Curtis Salgado is a cool dude. So cool that he was the inspiration for the Blues Brothers, schooling John Belushi in hipness through his R&B record collection while Belushi was shooting Animal House.
Salgado and Robert Cray were in a band called The Crayhawks in Eugene, Oregon, close to where the movie was being made, and they got Belushi up one night to do his Joe Cocker impression. Dan Aykroyd and Belushi acknowledged Salgado’s contributions on The Blues Brothers’ debut album, 1978’s Briefcase Full of Blues, which was dedicated to Salgado.
But Salgado didn’t need help being hip. He was a Roomful of Blues vocalist for a couple of years in the mid ’80s and did a summer tour in the ’90s as Santana’s singer, but has led his own bands ever since.
Salgado is a tough guy as well, still pumping out raw, muscular soul in spite of bouts with liver and lung cancer and a heart attack. There’s no sign of weakness in his latest release for Alligator. Recorded in three studios with three different stellar musical casts, Damage Control showcases Salgado at the peak of his powers.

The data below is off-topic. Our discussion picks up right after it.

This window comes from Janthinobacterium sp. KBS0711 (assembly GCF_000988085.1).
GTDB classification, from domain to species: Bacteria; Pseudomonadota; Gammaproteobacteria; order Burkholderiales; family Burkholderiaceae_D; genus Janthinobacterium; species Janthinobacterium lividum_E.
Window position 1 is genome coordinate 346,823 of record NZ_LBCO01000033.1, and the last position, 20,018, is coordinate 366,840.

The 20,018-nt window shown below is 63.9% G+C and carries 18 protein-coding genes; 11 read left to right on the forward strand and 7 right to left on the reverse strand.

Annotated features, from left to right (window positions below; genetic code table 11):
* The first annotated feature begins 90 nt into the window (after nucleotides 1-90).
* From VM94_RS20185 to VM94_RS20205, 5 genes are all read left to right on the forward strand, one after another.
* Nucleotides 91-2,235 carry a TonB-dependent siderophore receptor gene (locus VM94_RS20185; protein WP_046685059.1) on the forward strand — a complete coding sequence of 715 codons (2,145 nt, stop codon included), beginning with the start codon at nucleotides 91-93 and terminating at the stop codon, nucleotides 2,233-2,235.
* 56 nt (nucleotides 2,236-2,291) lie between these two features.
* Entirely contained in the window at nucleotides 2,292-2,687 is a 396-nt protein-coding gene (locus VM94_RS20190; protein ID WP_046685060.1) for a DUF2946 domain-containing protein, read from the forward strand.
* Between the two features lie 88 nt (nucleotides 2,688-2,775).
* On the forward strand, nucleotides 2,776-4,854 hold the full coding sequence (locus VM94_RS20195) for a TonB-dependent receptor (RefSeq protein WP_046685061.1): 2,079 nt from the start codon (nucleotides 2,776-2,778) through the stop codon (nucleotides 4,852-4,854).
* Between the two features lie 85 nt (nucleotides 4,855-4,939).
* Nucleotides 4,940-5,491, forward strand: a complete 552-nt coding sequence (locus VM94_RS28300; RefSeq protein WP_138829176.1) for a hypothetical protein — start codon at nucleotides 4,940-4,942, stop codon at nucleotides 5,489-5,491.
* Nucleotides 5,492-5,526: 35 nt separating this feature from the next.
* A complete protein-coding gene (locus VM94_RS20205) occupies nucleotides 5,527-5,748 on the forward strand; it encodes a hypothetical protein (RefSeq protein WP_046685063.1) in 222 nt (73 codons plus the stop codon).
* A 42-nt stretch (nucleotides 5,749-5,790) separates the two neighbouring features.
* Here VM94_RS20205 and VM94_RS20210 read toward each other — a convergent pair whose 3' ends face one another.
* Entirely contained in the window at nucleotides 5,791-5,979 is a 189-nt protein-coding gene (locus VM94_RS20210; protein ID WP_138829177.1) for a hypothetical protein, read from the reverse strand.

The singer even tries his hand at zydeco on a vocal duet, “Truth Be Told,” with the help of singer/ accordionist Wayne Toups that blurs the lines between zydeco and Tex-Mex with a smidgen of Doug Sahm stirred in. Toups invented his own term for his sound he calls Zydecajun and has contributed to country hits by Alan Jackson and Mark Chesnutt, but the country here is all rooted in Louisiana soil.
On the title cut, “Damage Control,” Salgado comes across like Ray Charles and Mose Allison and Dr. John whirling around soulfully in a blender.
The Beatles made “Slow Down” their own, but Salgado’s cover is the wildest, most frenetic take on the record with Delbert McClinton alumni Kevin McKendree tearing it up on piano like Little Richard, Salgado whooping and blowing spit bubbles as he rips through the Larry Williams (“Bony Moronie”) classic at breakneck speed.
“I Don’t Do That No More” is a rollicking, Chuck Berry-flavored confessional about Salgado’s self- medication cessation after his heart attack, liberally sprinkled with McKendree’s Johnnie Johnson-style piano licks.
“Hail Mighty Caesar” sounds like an Allen Toussiant tune rendered by Jon Cleary, a second-line celebration good for any occasion.
Salgado is back, cool as ever. Dig in.